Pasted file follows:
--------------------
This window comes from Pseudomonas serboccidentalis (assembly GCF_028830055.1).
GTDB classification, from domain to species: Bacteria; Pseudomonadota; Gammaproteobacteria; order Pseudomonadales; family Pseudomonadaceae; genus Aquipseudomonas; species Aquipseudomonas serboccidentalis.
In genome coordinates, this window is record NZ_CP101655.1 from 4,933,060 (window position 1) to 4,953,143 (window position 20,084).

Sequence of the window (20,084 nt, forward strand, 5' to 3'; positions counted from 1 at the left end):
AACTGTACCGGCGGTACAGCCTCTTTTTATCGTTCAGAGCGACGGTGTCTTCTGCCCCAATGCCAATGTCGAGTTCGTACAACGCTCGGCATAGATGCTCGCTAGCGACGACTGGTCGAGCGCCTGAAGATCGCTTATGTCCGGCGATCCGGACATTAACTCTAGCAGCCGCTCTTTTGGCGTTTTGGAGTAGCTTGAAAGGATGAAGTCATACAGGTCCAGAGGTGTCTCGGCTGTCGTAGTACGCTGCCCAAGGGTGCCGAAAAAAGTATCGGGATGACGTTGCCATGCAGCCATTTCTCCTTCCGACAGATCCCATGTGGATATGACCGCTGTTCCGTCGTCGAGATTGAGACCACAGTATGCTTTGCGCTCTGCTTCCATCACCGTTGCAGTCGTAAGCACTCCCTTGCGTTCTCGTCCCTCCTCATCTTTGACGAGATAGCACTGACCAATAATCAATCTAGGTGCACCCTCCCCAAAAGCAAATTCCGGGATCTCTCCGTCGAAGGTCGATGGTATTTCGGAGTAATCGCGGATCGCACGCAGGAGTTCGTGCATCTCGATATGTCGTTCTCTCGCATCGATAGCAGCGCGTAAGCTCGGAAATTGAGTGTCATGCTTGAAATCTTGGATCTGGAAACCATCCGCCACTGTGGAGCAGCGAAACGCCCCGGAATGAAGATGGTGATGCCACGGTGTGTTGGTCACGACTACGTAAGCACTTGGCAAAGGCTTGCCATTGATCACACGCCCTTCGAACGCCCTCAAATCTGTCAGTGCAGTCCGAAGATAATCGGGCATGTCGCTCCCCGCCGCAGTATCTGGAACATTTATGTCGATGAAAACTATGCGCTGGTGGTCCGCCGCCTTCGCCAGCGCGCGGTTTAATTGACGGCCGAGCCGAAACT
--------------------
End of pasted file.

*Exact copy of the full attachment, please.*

This window comes from Pseudomonas serboccidentalis (assembly GCF_028830055.1).
GTDB classification, from domain to species: Bacteria; Pseudomonadota; Gammaproteobacteria; order Pseudomonadales; family Pseudomonadaceae; genus Aquipseudomonas; species Aquipseudomonas serboccidentalis.
In genome coordinates, this window is record NZ_CP101655.1 from 4,933,060 (window position 1) to 4,953,143 (window position 20,084).

Sequence of the window (20,084 nt, forward strand, 5' to 3'; positions counted from 1 at the left end):
AACTGTACCGGCGGTACAGCCTCTTTTTATCGTTCAGAGCGACGGTGTCTTCTGCCCCAATGCCAATGTCGAGTTCGTACAACGCTCGGCATAGATGCTCGCTAGCGACGACTGGTCGAGCGCCTGAAGATCGCTTATGTCCGGCGATCCGGACATTAACTCTAGCAGCCGCTCTTTTGGCGTTTTGGAGTAGCTTGAAAGGATGAAGTCATACAGGTCCAGAGGTGTCTCGGCTGTCGTAGTACGCTGCCCAAGGGTGCCGAAAAAAGTATCGGGATGACGTTGCCATGCAGCCATTTCTCCTTCCGACAGATCCCATGTGGATATGACCGCTGTTCCGTCGTCGAGATTGAGACCACAGTATGCTTTGCGCTCTGCTTCCATCACCGTTGCAGTCGTAAGCACTCCCTTGCGTTCTCGTCCCTCCTCATCTTTGACGAGATAGCACTGACCAATAATCAATCTAGGTGCACCCTCCCCAAAAGCAAATTCCGGGATCTCTCCGTCGAAGGTCGATGGTATTTCGGAGTAATCGCGGATCGCACGCAGGAGTTCGTGCATCTCGATATGTCGTTCTCTCGCATCGATAGCAGCGCGTAAGCTCGGAAATTGAGTGTCATGCTTGAAATCTTGGATCTGGAAACCATCCGCCACTGTGGAGCAGCGAAACGCCCCGGAATGAAGATGGTGATGCCACGGTGTGTTGGTCACGACTACGTAAGCACTTGGCAAAGGCTTGCCATTGATCACACGCCCTTCGAACGCCCTCAAATCTGTCAGTGCAGTCCGAAGATAATCGGGCATGTCGCTCCCCGCCGCAGTATCTGGAACATTTATGTCGATGAAAACTATGCGCTGGTGGTCCGCCGCCTTCGCCAGCGCGCGGTTTAATTGACGGCCGAGCCGAAACT